Enroll in this boarding school thriller about a group of prep school elites who would kill to get into the college of their dreams...literally.
"The Plastics meet the Heathers in this murder mystery about ruthless Ivy League ambition." -Kirkus Reviews
Everyone knows the Ivies: the most coveted universities in the United States. Far more important are the Ivies. The Ivies at Claflin Academy, that is. Five girls with the same mission: to get into the Ivy League by any means necessary. I would know. I'm one of them. We disrupt class ranks, club leaderships, and academic competitions...among other things. We improve our own odds by decreasing the fortunes of others. Because hyper-elite competitive college admissions is serious business. And in some cases, it's deadly.
Alexa Donne delivers a nail-biting and timely thriller about teens who will stop at nothing to get into the college of their dreams. Too bad no one told them murder isn't an extracurricular.
Every year, the best colleges admit only a few graduates each from prestigious Massachusetts boarding school Claflin Academy. White scholarship student Olivia Winters lacks the means and connections of other Claflin seniors, which is why she joined the Ivies a group of five girls, three white, one Black, and one Korean American, all willing to sabotage their peers to help one another secure Ivy League acceptance. Per a rule established by founder and Harvard hopeful Avery Montfort, no two Ivies can target the same institution from the consortium of eight. But the true extent of the clique's cutthroat nature is exposed when fellow Ivy and purported Brown applicant Emma Russo gets accepted early decision to Harvard, and Avery is rejected. Shortly thereafter, someone murders Emma. Budding journalist Olivia resolves to discover the culprit not least because Avery will eventually discover that supposed Penn applicant Olivia also received a Harvard acceptance. Quick pacing, dark humor, and deftly drawn characters distinguish this satirical thriller from Donne (The Stars We Steal). Myriad twists and Olivia's keen detective work propel the mystery to a cynical, gratifying close. Ages 14 up. \n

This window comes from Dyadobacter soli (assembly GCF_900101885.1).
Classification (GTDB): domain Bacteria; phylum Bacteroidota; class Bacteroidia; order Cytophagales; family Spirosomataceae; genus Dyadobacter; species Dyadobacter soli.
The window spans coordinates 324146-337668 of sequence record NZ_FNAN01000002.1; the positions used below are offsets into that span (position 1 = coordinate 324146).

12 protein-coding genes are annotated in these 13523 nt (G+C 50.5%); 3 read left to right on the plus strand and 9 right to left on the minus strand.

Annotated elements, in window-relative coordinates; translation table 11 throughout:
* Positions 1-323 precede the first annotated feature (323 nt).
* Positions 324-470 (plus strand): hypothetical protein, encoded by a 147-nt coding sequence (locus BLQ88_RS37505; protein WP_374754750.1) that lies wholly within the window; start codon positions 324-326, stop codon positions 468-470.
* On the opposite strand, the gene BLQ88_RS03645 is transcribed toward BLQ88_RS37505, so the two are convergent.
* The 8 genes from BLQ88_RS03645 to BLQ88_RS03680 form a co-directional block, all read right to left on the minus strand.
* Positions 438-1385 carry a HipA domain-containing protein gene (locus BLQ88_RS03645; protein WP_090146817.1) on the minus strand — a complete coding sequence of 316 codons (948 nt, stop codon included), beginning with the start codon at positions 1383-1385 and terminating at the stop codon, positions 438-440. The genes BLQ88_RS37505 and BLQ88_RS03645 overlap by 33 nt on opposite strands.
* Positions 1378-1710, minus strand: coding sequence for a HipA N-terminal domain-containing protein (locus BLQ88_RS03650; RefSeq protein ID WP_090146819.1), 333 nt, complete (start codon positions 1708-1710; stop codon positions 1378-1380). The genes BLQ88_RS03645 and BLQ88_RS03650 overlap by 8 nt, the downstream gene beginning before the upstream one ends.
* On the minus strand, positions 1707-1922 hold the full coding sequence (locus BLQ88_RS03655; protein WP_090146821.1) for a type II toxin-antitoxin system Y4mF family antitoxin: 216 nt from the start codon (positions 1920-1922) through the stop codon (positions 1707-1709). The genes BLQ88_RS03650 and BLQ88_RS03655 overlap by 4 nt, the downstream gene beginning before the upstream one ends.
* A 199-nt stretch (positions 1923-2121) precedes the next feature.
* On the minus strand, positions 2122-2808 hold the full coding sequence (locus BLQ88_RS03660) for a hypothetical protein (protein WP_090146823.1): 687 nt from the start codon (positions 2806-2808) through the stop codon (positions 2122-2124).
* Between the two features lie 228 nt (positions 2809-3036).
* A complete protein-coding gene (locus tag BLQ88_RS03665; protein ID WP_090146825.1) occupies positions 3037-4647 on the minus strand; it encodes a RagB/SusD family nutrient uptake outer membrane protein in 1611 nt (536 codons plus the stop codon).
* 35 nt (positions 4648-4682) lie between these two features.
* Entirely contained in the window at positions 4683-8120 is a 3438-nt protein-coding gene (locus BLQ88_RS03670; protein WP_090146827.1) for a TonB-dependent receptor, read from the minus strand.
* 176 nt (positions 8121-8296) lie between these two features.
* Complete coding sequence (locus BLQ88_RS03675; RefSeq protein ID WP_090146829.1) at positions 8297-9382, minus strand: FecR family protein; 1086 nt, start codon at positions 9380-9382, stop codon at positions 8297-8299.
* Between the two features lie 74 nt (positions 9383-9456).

Wonderful and breezy
The last chapter tied up this book perfectly and it was such a page turner that I read it in one day. I was always trying to figure out what would happen next! Although I predicted some of the outcomes beforehand, I don’t think that’s necessarily a bad thing; there are tropes for a reason and Donne definitely delivered (and exceeded in some cases) expectations!
One last comment on the voice of the main character: it seemed a lot like the persona that Donne uses on her YouTube channel, and I could not help but to hear it in her voice as I read. Not a bad thing, but I thought it was important to note.
Bear in mind that I only leave 5 star reviews for books I intend to read again. Wonderful, breezy thrillers don’t tend to hit that mark. So keep that in mind :)
Best Admissions Scandal plot yet
When I say this was good, I mean GOOD. When I started the book I was a little worried I just wasn’t going to be into it and that it was little too much like Gossip Girl. But, it was Gossip Girl and then some! As soon as I got about 30% into the book and past the college early decision process I was hooked.
The college admissions scandal has been the inspiration for a lot of novels, but this was the first time I felt like it was done right. No one was likable in this book except maybe Olivia our main character - I found myself rooting for. Not just because she was a scholarship student, but because she was trying to figure out how to play the game and do the least amount of damage.
There was scandal after scandal in this book and no one was innocent. I thought I knew who the murderer was for most of the book, then I thought I really knew who did it, and then I realized I definitely did not. With everyone being a suspect and so many red herrings I was guessing until the end.
I thought it was a good book. It was refreshing to read something with a little different plot. I kept the turn the pages because I wanted to find out what would happen next. The one thing I thought that was a little strange was the killer’s motive for the murder.